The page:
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Disney World Guests Be Ware of Rise of Leprosy in Central Florida

Main Street, U.S.A. at the Magic Kingdom in Walt Disney World
Credit: Brittany DiCologero

A lot goes into planning a trip to Disney World. Finding the right Resort for your crew, along with dining reservations, Genie+, and travel accommodations, there are quite a few boxes to check off the list before arrival. The last thing you plan for is getting sick on vacation or once you return home. A trip to Disney World should be one of the most magical yet things to happen.

Recently there has been a rise in leprosy cases in Central Florida, where Walt Disney World is located. While reports have not come directly from Guests visiting the Parks, it is smart to be aware of the causes, effects, and how to handle the situation if you are presented with a problem.

Walt Disney World Entrance

Credit: Disney

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As recently stated, a lot goes into planning a trip to Disney World. Some Guests come from other countries, accessing many ways to get to the Parks. With that said, you’ll come in contact with many people along your travel before scanning your magic band into the Parks. So how can you be aware and safe while traveling to and from Orlando?

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What is Leprosy?

Leprosy, also known as Hansen’s disease, “is an infectious disease that primarily affects the skin and the peripheral nerves,” Florida Health reports. What’s good news is that if caught early, patients can be treated and become uninfectious within a week. According to Florida Health,

About 95% of the world’s population has a natural immunity to theM. lepraebacillus. In the past, it was believed that transmission required prolonged close contact with someone known to be infected. However, about 75% of patients in countries such as the United States have no known contact. Some studies now show thatM. lepraecan survive outside the human body, suggesting the possibility of indirect transmission.

Meet and Greet with Stitch

Credit: Disney

Visitors of Central Florida do not need to be overly concerned about the exposure of the disease but to be aware “the incidence rate of leprosy in the area is not high enough to cause excessive concern about exposure,” as Disney Dining writes. Additionally, the CDC has not a travel advisory for the state of Florida or any other state for that matter. The CDC also writes,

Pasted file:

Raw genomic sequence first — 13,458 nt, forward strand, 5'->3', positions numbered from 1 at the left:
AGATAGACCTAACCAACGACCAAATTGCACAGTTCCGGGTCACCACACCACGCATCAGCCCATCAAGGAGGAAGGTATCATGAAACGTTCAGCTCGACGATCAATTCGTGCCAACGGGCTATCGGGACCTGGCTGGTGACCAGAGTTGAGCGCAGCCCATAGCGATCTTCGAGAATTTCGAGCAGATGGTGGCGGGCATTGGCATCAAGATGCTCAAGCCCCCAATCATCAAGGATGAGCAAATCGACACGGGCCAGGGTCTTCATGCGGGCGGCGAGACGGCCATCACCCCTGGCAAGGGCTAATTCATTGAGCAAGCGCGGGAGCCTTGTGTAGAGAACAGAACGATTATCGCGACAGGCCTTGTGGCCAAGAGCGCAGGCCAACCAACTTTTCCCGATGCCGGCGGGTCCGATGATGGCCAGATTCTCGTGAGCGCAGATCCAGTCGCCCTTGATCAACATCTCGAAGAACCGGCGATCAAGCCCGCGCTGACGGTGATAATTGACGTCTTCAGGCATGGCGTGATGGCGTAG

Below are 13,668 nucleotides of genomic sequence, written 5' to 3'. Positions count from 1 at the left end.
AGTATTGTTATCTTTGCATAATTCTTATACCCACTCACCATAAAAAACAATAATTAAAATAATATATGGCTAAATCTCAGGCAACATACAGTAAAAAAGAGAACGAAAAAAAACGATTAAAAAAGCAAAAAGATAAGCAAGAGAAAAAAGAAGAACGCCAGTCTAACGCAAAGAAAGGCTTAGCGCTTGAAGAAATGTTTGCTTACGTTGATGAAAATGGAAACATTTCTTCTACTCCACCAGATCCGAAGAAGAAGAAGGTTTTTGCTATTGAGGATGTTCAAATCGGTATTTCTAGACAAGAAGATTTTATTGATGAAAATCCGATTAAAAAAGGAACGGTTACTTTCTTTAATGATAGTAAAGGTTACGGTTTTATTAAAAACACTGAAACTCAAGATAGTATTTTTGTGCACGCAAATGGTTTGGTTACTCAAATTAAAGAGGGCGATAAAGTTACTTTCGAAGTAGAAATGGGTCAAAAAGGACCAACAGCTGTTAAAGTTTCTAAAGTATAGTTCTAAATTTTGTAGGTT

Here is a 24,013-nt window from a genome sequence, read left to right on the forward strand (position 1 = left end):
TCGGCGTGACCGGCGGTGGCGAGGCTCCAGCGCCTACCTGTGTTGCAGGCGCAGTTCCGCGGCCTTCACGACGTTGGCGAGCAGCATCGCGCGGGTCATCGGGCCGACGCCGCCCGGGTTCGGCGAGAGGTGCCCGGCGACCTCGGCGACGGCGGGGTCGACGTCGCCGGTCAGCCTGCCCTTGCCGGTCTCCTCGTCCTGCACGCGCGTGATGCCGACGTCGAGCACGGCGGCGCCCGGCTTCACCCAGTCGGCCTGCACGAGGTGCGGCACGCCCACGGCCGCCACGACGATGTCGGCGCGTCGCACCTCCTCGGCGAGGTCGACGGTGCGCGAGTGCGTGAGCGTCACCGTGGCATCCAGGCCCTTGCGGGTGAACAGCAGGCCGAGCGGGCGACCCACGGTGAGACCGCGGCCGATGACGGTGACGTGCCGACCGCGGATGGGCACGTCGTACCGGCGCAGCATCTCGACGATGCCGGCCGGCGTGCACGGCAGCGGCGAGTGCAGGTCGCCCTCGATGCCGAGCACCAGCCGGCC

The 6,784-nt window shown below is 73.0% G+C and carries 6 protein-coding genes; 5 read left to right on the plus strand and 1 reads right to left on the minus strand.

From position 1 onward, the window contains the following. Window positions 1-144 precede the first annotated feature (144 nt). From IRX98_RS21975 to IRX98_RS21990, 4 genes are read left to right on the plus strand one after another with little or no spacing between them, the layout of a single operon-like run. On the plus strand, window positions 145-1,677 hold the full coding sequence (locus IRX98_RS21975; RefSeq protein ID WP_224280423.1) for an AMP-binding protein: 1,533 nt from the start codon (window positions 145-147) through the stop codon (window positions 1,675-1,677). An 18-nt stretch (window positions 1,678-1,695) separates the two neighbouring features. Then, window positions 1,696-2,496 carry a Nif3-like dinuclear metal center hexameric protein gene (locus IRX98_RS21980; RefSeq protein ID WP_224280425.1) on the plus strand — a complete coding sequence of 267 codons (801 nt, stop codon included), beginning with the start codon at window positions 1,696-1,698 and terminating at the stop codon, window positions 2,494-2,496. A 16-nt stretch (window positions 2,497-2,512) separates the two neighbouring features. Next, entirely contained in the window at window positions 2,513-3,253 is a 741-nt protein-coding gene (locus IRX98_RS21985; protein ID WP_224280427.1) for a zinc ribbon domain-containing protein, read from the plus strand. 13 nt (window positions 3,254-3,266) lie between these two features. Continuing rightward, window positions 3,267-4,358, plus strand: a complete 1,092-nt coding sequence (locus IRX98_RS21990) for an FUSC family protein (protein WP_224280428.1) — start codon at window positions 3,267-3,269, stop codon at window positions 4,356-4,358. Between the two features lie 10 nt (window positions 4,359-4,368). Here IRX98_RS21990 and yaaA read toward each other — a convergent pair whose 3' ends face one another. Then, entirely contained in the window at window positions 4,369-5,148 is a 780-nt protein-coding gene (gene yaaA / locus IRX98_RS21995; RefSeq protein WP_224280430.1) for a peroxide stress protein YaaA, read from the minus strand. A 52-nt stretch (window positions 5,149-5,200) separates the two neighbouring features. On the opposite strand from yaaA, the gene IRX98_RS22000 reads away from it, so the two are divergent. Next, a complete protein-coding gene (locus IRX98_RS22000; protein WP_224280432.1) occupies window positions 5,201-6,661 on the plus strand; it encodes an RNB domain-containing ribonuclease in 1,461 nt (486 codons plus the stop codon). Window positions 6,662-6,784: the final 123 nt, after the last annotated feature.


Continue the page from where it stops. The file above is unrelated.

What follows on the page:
• Hansen’s disease does not spread easily from person to person. You cannot get leprosy through casual contact such as shaking hands, sitting next to, or talking to someone who has the disease.
  • Prolonged, close contact with someone with untreated Hansen’s disease over many months is needed to become infected. Around 95% of all people cannot become sick because they are naturally immune.
  • Leprosy can be cured with antibiotic treatment. Once someone starts treatment for Hansen’s disease, they can no longer spread the disease to other people.
Cinderella Castle

Credit: Disney

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Thankfully, not posing a threat to Walt Disney World; it’s always important to stay healthy and be aware of your surroundings when traveling. As Disney Dining said, “Although there might be a surge in locally acquired occurrences in Central Florida, individuals traveling to the state need not feel excessively anxious about their well-being.”

It’s reassuring to know that the Florida Healthcare system is up to date with what’s happening, equipped to handle any issues, and allows visitors to rest easy when visiting the sunshine state.

About Sarahfina LoFaso

Sarahfina is an author, and adjunct professor with a passion for writing and of course, all things Disney! Cinderella is her favorite princess and movie, both the animated and Rodgers & Hammerstein’s 1997 version. In close second place is Hercules, tied with Saving Mr. Banks. Sarahfina enjoys writing about the history of Walt Disney and all the parks, along with food, dining, and resorts. Her favorite ride is the Tower of Terror, and her favorite restaurant right now is the San Angel Inn, in EPCOT. Most importantly, her must-have snack every Disney trip is the controversial turkey leg, because it reminds her of her family trips as a kid with her grandparents.